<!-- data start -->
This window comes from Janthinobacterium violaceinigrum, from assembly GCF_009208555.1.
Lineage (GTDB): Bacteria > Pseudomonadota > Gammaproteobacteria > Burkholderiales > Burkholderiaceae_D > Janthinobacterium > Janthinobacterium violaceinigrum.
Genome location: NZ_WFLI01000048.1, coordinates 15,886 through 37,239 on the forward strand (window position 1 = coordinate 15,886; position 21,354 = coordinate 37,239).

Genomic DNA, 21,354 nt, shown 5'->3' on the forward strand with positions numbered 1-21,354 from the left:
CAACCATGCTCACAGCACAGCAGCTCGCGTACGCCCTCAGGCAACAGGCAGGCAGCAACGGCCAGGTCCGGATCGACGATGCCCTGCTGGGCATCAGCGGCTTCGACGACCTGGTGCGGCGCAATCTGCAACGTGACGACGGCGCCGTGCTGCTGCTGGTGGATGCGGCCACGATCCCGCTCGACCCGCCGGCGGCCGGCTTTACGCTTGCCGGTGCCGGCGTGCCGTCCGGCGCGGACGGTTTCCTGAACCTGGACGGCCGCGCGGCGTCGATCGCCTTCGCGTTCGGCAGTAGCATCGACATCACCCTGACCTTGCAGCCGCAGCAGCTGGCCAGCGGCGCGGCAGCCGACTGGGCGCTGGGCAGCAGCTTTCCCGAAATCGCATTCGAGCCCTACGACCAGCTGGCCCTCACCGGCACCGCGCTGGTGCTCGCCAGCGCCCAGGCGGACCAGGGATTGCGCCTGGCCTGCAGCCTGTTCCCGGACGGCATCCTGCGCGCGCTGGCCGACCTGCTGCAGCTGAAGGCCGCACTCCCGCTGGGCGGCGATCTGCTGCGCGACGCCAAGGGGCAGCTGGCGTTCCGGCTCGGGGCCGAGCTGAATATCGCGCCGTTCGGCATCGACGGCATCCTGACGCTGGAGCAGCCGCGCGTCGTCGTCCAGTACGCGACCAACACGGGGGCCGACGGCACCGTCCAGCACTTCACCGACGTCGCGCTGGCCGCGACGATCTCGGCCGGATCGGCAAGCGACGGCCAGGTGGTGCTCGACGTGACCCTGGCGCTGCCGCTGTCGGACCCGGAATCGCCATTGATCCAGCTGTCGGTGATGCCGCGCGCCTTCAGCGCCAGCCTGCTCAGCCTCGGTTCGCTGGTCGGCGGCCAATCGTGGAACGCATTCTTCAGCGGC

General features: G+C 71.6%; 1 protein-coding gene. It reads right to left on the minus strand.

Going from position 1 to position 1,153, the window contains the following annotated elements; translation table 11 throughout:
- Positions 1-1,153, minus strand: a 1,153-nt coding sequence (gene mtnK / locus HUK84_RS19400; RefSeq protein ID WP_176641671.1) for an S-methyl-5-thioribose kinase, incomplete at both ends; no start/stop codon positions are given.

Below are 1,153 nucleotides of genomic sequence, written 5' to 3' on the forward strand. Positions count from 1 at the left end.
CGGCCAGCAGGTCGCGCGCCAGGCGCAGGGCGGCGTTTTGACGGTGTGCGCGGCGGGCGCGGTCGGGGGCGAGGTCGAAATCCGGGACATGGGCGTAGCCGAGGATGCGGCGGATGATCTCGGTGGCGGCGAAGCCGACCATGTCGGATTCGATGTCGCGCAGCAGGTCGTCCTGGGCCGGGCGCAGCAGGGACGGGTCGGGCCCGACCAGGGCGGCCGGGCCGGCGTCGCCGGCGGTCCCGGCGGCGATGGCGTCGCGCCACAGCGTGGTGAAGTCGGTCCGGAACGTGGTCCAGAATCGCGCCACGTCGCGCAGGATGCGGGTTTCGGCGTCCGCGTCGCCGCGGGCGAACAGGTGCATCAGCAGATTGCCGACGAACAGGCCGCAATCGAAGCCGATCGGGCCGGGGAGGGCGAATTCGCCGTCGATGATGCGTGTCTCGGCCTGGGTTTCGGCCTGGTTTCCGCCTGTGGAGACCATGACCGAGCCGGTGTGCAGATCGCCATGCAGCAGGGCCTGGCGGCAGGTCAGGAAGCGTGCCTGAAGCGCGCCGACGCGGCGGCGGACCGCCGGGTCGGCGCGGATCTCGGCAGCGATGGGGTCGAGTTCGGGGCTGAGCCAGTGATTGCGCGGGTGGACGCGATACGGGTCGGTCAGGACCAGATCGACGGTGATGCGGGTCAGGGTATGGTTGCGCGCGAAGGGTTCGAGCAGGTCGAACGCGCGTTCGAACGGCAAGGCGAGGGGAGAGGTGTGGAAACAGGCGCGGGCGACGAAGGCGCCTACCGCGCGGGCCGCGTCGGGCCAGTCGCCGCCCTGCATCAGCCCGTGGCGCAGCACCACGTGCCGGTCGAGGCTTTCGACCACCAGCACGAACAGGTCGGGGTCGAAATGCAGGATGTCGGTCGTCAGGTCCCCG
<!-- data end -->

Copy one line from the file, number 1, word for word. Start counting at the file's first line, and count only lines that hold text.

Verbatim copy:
This window comes from Janthinobacterium violaceinigrum, from assembly GCF_009208555.1.